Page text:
Desneux, N., Decourtye, A. & Delpuech, J.-M. The sublethal effects of pesticides on beneficial arthropods. Annu. Rev. Entomol. 52, 81–106 (2007).
Edwards-Jones, O. H. The origin and hazard of inputs to crop protection in organic farming systems: are they sustainable? Agric. Syst. 67, 31–47 (2001).
Drews, S., Neuhoff, D. & Köpke, U. Weed suppression ability of three winter wheat varieties at different row spacing under organic farming conditions. Weed Res. 49, 526–533 (2009).
Requier, F. et al. Honey bee diet in intensive farmland habitats reveals an unexpectedly high flower richness and a major role of weeds. Ecol. Appl. 25, 881–890 (2015).
Gaba, S., Gabriel, E., Chadø euf, J., Bonneu, F. & Bretagnolle, V. Herbicides do not ensure for higher wheat yield, but eliminate rare plant species. Sci. Rep. 6, 30112 (2016).
Muneret, L., Thiéry, D., Joubard, B. & Rusch, A. Deployment of organic farming at a landscape scale maintains low pest infestation and high crop productivity levels in vineyards. J. Appl. Ecol. 55, 1516–1525 (2018).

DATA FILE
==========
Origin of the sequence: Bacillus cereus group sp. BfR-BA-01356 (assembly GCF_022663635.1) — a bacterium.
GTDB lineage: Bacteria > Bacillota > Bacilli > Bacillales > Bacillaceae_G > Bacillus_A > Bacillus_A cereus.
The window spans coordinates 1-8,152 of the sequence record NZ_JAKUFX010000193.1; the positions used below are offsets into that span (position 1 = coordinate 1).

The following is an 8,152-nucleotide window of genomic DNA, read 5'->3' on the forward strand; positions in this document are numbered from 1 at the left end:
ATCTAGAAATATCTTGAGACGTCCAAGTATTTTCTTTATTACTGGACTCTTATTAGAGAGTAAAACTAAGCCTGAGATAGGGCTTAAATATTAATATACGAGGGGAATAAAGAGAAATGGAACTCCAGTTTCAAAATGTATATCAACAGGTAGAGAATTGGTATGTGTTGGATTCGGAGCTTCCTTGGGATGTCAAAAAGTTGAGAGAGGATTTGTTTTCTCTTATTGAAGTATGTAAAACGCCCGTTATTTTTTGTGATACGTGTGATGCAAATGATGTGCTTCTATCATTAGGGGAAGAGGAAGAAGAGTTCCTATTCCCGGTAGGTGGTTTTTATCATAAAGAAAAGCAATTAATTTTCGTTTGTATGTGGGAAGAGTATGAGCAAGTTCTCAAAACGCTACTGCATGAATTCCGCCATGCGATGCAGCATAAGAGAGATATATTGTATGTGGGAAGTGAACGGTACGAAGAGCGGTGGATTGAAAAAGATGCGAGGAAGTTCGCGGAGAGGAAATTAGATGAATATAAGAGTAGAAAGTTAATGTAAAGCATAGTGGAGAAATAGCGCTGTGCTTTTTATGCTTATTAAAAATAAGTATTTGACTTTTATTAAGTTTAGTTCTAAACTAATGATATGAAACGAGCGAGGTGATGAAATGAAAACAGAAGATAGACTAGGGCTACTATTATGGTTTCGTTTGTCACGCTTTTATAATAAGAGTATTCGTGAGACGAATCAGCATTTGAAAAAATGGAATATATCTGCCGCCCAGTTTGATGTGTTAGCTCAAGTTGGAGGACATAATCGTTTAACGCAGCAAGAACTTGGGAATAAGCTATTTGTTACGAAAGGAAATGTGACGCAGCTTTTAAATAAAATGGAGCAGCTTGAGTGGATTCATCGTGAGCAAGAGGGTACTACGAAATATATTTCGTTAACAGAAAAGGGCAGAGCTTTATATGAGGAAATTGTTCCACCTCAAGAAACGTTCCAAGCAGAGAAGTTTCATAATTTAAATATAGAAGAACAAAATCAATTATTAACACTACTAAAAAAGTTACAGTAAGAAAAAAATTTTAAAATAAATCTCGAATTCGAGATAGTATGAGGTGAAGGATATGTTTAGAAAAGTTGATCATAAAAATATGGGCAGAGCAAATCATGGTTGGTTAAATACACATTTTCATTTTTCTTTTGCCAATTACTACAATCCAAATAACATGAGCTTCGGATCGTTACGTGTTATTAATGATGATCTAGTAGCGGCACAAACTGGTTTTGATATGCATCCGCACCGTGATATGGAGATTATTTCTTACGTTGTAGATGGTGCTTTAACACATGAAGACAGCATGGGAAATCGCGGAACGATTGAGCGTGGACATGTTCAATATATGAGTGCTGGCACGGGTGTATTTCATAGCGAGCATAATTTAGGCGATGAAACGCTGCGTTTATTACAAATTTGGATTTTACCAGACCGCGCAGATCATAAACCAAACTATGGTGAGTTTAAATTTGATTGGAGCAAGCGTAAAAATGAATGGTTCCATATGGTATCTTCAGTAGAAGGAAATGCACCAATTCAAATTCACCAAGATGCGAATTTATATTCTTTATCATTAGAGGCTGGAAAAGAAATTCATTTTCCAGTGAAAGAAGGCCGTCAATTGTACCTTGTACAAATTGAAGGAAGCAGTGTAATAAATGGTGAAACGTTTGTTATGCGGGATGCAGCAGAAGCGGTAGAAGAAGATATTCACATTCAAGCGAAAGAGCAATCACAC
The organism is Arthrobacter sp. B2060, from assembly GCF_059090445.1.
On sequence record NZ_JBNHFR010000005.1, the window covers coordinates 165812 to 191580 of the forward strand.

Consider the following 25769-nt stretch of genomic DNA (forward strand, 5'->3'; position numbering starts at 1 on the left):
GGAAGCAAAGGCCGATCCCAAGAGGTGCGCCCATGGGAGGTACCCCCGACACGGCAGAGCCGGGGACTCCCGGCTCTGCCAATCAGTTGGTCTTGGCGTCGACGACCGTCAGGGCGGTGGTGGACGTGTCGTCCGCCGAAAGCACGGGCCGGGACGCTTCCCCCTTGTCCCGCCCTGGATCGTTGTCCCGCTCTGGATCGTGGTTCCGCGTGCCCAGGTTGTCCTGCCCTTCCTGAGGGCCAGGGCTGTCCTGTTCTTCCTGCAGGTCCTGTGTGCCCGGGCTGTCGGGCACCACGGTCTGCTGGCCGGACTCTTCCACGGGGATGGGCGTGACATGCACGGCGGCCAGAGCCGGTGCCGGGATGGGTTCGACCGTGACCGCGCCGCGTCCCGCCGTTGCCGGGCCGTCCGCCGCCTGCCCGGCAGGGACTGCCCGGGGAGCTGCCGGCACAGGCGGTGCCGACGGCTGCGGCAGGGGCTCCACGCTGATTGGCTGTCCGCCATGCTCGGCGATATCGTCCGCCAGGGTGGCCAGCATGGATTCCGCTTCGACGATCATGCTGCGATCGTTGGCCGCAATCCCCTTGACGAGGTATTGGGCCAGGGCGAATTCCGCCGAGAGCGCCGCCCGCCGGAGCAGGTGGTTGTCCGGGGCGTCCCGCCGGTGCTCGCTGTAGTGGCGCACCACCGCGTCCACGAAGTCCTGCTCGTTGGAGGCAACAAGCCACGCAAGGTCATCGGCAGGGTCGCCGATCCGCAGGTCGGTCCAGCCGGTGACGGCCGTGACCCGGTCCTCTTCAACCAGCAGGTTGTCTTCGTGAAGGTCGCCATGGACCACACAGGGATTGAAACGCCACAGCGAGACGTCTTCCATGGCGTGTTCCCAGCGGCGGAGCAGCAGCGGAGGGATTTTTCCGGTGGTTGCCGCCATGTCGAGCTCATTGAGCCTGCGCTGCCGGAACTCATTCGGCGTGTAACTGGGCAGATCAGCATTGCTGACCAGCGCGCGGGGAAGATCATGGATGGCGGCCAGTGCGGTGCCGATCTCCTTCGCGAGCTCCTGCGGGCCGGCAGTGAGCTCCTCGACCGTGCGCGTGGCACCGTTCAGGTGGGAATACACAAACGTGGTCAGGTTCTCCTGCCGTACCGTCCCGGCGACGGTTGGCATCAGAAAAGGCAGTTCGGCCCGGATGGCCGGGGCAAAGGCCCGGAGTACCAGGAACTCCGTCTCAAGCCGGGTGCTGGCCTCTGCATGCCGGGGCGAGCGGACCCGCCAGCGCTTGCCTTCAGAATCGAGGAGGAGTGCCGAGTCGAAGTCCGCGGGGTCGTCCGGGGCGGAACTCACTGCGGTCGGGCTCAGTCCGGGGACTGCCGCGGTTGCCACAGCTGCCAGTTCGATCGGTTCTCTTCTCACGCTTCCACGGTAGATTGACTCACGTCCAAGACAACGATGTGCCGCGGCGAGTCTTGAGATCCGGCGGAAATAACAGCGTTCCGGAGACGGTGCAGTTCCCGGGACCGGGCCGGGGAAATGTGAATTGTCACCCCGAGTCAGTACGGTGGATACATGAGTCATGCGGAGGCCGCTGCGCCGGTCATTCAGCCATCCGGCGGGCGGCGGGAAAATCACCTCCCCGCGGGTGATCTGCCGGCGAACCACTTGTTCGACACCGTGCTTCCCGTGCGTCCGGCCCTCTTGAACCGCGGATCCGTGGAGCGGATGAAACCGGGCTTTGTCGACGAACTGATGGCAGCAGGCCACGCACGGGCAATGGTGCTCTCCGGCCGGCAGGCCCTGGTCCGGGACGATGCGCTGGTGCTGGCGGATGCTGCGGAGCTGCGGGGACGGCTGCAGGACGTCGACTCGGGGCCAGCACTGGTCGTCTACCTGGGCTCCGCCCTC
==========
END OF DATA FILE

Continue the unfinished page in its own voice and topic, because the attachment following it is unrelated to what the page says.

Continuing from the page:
Chaplin-Kramer, R., O’Rourke, M. E., Blitzer, E. J. & Kremen, C. A meta-analysis of crop pest and natural enemy response to landscape complexity. Ecol. Lett. 14, 922–932 (2011).
Mehrabi, Z. The conventional versus alternative agricultural divide: a response to Garibaldi et al. Trends Ecol. Evol. 32, 720–721 (2017).
van Bniggen, A. H. & Termorskuizen, A. J. Integrated approaches to root disease management in organic farming systems. Australas. Plant Pathol. 32, 141–156 (2003).
Stavi, I., Bel, G. & Zaady, E. Soil functions and ecosystem services in conventional, conservation, and integrated agricultural systems. A review. Agron. Sustain. Dev. 36, 1–12 (2016).
Briar, S. S., Wichman, D. & Reddy, G. V. in Organic Farming for Sustainable Agriculture 107–122 (Springer, Switzerland, 2016).
Hedges, L. V. & Olkin, I. Statistical Methods for Meta-analysis (Academic Press, Orlando, FL, 1985).
Nakagawa, S., Noble, D. W., Senior, A. M. & Lagisz, M. Meta-evaluation of meta-analysis: ten appraisal questions for biologists. BMC Biol. 15, 18 (2017).
Koricheva, J., Gurevitch, J. & Mengersen, K. Handbook of Meta-analysis in Ecology and Evolution (Princeton Univ. Press: Princeton, NJ, 2013).
Cooper, H., Hedges, L. V. & Valentine, J. C. The Handbook of Research Synthesis and Meta-analysis (Russell Sage Foundation, New York, 2009).